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George Mortimer Kramer vs Gustave Drexel
"Boy George" (game of the day Aug-19-2011)
USA-ch (1946), New York, NY USA, rd 17, Nov-13
Reti Opening: Reversed Blumenfeld Gambit (A09)  ·  1-0

ANALYSIS [x]

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Kibitzer's Corner
Sep-19-06
Premium Chessgames Member
  chancho: In Reuben Fine's book: "The World's Great Chess Games." He considered this game to be Kramer's finest effort.

(beautiful sacrifices in this game)

Nov-26-06
Premium Chessgames Member
  chancho: A Tactical fest from the past.
Nov-26-06  technical draw: If George Kramer plays Haije J Kramer

it will be Kramer vs. Kramer hahahaha...

Aug-09-08  ravel5184: <technical draw> ROFL
Aug-09-08  technical draw: Well, two years waiting for some one to laugh but I finally got the chuckles.....TD
Aug-09-08  ravel5184: Notice I don't call you <TD> as everybody else does!
Aug-09-08  technical draw: <ravel5184> TD is for those that have been here for more than a year. For those less than a year the proper form of address is Dr. Draw or Hey you! whichever is to your liking.
Aug-09-08  ravel5184: Okay Hey you!
Aug-11-08  arsen387: some interesting mates that were avoided by blacks during the game.

If instead of 27..hxg6 black tried 27..Kg8 then 28.Nfxe7 Kf7 29.Qf5+ Ke8 30.Qxf8+ Kd7 31.Qf5+ Kd6 32.Be5# (31...Kc7 seems to avoid immediate mate but after 32.Rxa8 whites have overwhelming material advantage with myriads of threats)

If 28..Kg8 then nice mate is 29.Nxe7+ Kf7 30.Bxg6+ Kxg7 (the only move) 31.Bxh5+ Kh7 (Kh8 32.Qh6#) 32.Qg6+ Kh8 33.Qh6#

Aug-19-11  Oceanlake: A good argument against d5-d4.
Aug-19-11
Premium Chessgames Member
  Phony Benoni: I'll save you the trouble: Kramer was 17 at the time of this game. He was one of a promising group of U.S. youngsters who began to make their mark right after World War II, including Robert and Donald Byrne, Arthur Bisguier, Larry M. Evans, Hans Berliner, Walter Shipman, and others.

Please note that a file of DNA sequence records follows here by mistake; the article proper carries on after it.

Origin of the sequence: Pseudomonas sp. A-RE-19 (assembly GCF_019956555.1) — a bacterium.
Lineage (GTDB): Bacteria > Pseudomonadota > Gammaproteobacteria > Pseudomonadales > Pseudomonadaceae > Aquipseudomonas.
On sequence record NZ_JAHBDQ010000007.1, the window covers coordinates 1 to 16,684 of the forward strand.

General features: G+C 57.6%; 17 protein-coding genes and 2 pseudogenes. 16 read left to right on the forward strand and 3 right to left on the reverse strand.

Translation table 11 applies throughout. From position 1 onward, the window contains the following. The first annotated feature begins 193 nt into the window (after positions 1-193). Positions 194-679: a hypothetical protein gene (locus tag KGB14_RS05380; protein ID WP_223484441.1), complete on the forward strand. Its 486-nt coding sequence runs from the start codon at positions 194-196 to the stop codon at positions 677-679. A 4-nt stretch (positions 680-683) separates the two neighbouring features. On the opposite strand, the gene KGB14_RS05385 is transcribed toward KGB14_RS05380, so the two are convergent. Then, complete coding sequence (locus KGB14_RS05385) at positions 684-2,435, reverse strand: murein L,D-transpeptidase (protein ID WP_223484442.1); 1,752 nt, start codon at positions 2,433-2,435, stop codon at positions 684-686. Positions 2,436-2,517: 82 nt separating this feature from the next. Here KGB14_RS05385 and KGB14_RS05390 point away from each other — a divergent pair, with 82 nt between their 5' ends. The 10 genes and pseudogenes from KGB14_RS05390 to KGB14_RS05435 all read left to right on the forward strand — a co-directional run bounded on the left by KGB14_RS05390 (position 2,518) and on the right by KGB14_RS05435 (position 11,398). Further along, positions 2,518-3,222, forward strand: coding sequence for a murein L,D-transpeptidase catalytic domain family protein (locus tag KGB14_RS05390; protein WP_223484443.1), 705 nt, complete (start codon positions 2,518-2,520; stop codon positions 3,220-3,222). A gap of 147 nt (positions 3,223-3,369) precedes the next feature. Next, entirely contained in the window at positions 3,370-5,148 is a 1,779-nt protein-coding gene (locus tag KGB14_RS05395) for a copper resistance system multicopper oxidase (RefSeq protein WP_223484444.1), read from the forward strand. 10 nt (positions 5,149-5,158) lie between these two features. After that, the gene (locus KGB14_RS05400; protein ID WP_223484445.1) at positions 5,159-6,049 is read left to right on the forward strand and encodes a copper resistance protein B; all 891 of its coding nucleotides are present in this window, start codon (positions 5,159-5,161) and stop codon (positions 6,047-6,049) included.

Aug-19-11
Premium Chessgames Member
  whiteshark: <chancho> Yes, indeed!
Aug-19-11  ossipossi: Please, what is the meaning of <10...Ng4>? Maybe Black wants to attack <e3> gaining a tempo for ... what, <11...f5> weakening e6 instead of a quiet <10...0-0>?
Aug-19-11  kellmano: That is one raging attack. I bet both players were exhausted at the end of this game. White permanently has back rank threats hanging over his head.
Aug-19-11  vsiva1: If d5 pawn is not there!. All are finally depended on d5 pawn. White has thought these moves, d5 suport and started attack after 25... Bxf1, what a great game! and ended in 39. Rxa8. From the position of 1 rook & 1 Knight less to 1 rook gain!
Aug-19-11
Premium Chessgames Member
  sfm: Wonder what the idea behind 15.-,Qb5 and then 16.-,Qa5 was. White would usually have to spend a precious move on playing Kh1 anyway, but here he gets it for free.

Maybe Black had planned 16.-,Rd8, but found out that 17.Ng5 could be nasty, and decided that he needed to cover the g5-square with his queen.

Aug-19-11
Premium Chessgames Member
  kevin86: What an attack! The pieces fly everywhere!

Like a monster truck race...

Aug-19-11  Fanques Fair: Nice attack, but why not what if 19 - ... Qxd5, or 20 - ... Qxd5 , or 21 - ...Qxd5 or yet 22 - Qxd5 ?
Aug-19-11  haydn20: As I played thru this game I liked 9...Bd6 better as I thought Be7 passive. Sure enough, Black shd have later played 17...Bd6 instead of Bd7? I also thought 12...f4 would give White headaches on e3. If 19...Nxd5 20. Bc2 g6 and White's attack rages on. 21...Qxd5 22. Bb3 Be6 23. Bxd5 Bxd5 24 Nf5 and 22...Qxd5 23. Bb3 etc.
Aug-19-11  newzild: This is a <Phony Benoni> with colours reversed. A very instructive attack by White, who methodically shuffled all his bits towards Black's King. He must have sacrificed on instinct, as I don't think it was possible to see all the variations after 27. Ng6+.
Aug-19-11
Premium Chessgames Member
  profK: A recommended game to get the brain working on a quiet Sunday morning.
Feb-07-12
Premium Chessgames Member
  GrahamClayton: 33. ♗xg6+! is a key move, allowing the White Queen to participate in the final few moves. 33. ♖xf6+ ♕xf6 loses for White.
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